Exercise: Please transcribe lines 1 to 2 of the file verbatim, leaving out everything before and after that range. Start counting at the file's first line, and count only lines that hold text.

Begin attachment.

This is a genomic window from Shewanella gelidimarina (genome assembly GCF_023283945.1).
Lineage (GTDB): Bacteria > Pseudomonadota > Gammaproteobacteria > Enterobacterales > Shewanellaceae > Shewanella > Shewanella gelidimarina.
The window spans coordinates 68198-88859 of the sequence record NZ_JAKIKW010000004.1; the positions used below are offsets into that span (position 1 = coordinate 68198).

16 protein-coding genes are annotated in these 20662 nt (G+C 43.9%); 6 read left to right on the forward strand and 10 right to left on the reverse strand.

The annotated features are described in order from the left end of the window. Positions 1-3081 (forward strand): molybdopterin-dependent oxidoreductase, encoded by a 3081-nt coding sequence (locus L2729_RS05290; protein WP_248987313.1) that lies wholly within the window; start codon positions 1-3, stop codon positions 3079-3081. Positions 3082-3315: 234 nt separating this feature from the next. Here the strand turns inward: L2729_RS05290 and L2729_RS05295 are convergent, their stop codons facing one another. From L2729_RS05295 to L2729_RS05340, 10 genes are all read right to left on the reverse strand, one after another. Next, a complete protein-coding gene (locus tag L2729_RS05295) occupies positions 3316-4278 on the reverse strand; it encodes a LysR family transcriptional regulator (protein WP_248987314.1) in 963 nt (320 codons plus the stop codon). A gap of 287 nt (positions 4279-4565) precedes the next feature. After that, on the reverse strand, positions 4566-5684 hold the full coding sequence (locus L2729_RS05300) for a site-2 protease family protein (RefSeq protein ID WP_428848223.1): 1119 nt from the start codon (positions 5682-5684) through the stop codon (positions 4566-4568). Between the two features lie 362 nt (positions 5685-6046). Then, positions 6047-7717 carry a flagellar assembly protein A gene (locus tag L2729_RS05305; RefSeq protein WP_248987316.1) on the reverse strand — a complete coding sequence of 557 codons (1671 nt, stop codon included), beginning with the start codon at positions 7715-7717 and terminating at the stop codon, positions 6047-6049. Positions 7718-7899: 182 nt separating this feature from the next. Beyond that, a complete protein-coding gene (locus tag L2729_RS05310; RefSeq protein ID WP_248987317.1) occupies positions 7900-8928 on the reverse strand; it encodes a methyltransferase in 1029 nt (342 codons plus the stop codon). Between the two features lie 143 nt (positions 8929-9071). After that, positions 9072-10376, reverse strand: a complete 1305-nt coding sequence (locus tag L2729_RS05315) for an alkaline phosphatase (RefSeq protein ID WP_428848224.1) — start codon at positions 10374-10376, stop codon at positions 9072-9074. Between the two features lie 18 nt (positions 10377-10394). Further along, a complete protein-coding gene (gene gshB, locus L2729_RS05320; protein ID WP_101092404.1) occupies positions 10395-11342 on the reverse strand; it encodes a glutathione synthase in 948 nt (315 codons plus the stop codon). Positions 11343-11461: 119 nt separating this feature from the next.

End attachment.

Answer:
This is a genomic window from Shewanella gelidimarina (genome assembly GCF_023283945.1).
Lineage (GTDB): Bacteria > Pseudomonadota > Gammaproteobacteria > Enterobacterales > Shewanellaceae > Shewanella > Shewanella gelidimarina.